| Abstract|| |
Objective: To estimate the prevalence of single umbilical artery (SUA) in an Iranian population and to determine the absent side and its association with malformations. Methods: We prospectively studied 3240 singleton pregnancies of 14 to 30 weeks of gestational age with USG. The absent side, pregnancy data, and the perinatal outcome were reviewed. Results: SUA occurred in 1.1% of pregnancies. The artery was absent on the left side in 27 (71.1%). Nine of those with SUA had malformations (24%) and there were three deaths. The average stage of pregnancy at which SUA was diagnosed was at 27 weeks and 2 days. 20 fetuses were male. Conclusion: The prevalence of SUA and associated anomalies in our population seems to be similar to that reported in other countries. Absence of the left artery was more common. Evaluating cord vessels at the 20 th week of pregnancy is valuable and fetuses with an isolated SUA will benefit from a more detailed assessment and USG monitoring.
Keywords: Congenital malformation; prenatal diagnosis; single umbilical artery; ultrasound.
|How to cite this article:|
Ghatresamani F, Javadrashid R, Tarzamni MK, Farhang S. Single umbilical artery: Prevalence and clinical significance in prenatal sonography. Indian J Radiol Imaging 2007;17:269-72
The correct monitoring of both low- and high-risk pregnancies includes USG scans as part of normal practice. Routine USG in early pregnancy appears to provide a better outcome, enabling the perinatal mortality rate to be lowered.  However, the benefits for other substantive outcomes are less clear.
|How to cite this URL:|
Ghatresamani F, Javadrashid R, Tarzamni MK, Farhang S. Single umbilical artery: Prevalence and clinical significance in prenatal sonography. Indian J Radiol Imaging [serial online] 2007 [cited 2020 Jun 4];17:269-72. Available from: http://www.ijri.org/text.asp?2007/17/4/269/36875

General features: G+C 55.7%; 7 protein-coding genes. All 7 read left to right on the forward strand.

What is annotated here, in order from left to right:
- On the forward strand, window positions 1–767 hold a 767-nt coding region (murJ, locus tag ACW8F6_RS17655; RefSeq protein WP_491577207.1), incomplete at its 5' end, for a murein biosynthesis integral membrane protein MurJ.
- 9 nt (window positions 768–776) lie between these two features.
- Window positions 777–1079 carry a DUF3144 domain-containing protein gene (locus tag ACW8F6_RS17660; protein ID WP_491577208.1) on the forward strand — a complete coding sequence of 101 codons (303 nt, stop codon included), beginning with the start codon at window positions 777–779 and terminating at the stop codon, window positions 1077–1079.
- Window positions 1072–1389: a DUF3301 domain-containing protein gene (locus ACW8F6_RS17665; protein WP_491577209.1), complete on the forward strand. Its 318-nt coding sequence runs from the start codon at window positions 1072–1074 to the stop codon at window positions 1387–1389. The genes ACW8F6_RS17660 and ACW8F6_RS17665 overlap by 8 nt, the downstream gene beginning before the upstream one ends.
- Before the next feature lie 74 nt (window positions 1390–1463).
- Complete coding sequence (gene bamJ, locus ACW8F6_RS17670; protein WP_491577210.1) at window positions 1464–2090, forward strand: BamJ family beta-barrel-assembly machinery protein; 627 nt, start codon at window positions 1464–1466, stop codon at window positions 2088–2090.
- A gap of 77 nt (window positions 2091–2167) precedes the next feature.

The absence of one umbilical artery, defined as a single umbilical artery (SUA), is found in 0.2-1.9% of deliveries. , A number of studies have reported that the presence of SUA may be related to a variety of congenital anomalies of the major organ systems as well as to chromosomal defects, aneuploidy, preterm delivery, and low birth weight. Incidence estimates from various populations (which may suffer from selection biases) range from 0.2-0.87%, with an associated anomaly rate reported to be as high as 67%. ,,
With the advent of color Doppler USG, umbilical arteries can be imaged in the amniotic cavity and in the fetal pelvis as they course around the bladder. Detection of SUA by USG is a potentially useful marker for suspecting an anomalous fetus. Routine USG does not include evaluation of the number of cord vessels. We believe that the investigation of perinatal results in fetuses diagnosed with SUA, during a routine USG study, would be of interest.
The aims of our study were to estimate the incidence of SUA in the Iranian population, the location of the SUA, the clinical significance of SUA in our population, and to examine if a possible correlation exists between SUA and its location and the occurrence of other congenital malformations and the eventual outcome.
| Materials and Methods|| |